Wednesday, January 27, 2010
I am not a snowboarder. I am uncoordinated, and I generally hate snow, winter and the feeling of my feet dangling in the air as I hang from a cable. I grew up 45 minutes from two or more ski resorts, and I never set foot on a slope until last weekend.
Couple this with the knowledge that I know more people who have broken bones on the slopes than engaging in all of the other dangerous hobbies I know combined. In the last two seasons, two of my good friends obtained wrist fractures (including a fellow Adventure Woman). I knew when I decided to try snowboarding for the first time that extra precautions would be necessary...
While discussing the probability that I would be spending the majority of my day on my rear, a friend suggested wrist guards. Obtaining these was not unlike searching for the Holy Grail. I drove around Atlanta for two days hitting every outdoor and sporting goods store on the map, before finally caving and heading to the edge of the city to a specialty ski shop, Rocky Mountain Ski and Patio, where I picked up a $20.00 pair of Dakine wrist guards.
My ultra-cautious two-day quest for safety gear paid off in more ways than one. While I fell a total of somewhere between fifty and a thousand times, my wrists are completely intact, and were not even sore when I hit the climbing gym on Monday. My friends and I watched person after person (all with far greater skill than me - hell, they probably even left the bunny slope!) leave the mountain limping or otherwise damaged, but I was not one of them. The second benefit was unexpected but very welcome - they kept my hands warm! My borrowed gloves were completely saturated from about an hour into the day from all the falling, to the point that they dyed my hands blue, but my hands remained warm. My hands are never warm. This is a big thing.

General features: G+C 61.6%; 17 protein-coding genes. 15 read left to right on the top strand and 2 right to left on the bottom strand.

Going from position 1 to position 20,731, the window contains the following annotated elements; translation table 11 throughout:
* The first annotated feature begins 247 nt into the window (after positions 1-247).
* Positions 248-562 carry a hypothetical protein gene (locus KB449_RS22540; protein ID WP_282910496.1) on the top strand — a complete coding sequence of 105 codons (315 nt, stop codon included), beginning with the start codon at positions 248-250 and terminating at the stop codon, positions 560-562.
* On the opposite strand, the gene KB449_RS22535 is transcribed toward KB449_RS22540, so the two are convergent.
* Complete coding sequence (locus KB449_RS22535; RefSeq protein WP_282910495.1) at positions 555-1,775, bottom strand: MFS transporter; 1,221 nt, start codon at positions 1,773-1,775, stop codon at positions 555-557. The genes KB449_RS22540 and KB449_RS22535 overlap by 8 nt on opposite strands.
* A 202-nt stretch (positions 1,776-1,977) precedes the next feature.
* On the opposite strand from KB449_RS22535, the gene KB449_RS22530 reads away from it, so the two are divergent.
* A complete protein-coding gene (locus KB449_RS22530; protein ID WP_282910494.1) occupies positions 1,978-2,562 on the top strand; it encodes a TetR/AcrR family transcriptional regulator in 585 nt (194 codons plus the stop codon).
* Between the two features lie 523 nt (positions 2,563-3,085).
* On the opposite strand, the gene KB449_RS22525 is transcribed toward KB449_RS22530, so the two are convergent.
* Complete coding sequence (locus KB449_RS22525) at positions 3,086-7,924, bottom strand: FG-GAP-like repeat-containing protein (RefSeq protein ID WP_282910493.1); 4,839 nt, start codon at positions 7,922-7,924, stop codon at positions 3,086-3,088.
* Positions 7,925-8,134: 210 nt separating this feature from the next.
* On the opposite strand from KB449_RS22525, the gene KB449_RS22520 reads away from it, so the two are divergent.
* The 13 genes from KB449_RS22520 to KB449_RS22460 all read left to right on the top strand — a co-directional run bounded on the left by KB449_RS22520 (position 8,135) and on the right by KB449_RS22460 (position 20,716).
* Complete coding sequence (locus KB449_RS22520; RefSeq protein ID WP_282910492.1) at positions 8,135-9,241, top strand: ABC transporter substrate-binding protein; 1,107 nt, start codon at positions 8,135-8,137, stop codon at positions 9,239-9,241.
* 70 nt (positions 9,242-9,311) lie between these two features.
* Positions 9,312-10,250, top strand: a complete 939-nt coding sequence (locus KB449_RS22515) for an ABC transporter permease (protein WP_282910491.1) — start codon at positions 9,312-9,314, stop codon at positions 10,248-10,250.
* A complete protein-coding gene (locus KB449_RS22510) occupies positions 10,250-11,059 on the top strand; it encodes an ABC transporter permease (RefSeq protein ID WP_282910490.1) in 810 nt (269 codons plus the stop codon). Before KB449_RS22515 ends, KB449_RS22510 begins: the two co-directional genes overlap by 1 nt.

Cons: They make it slightly harder to put your gloves on. Also, you're that dork among your friends that would rather wear extra safety gear than end up in a cast for 6 weeks. (Wait, that's not a con...)
Overall rating: A.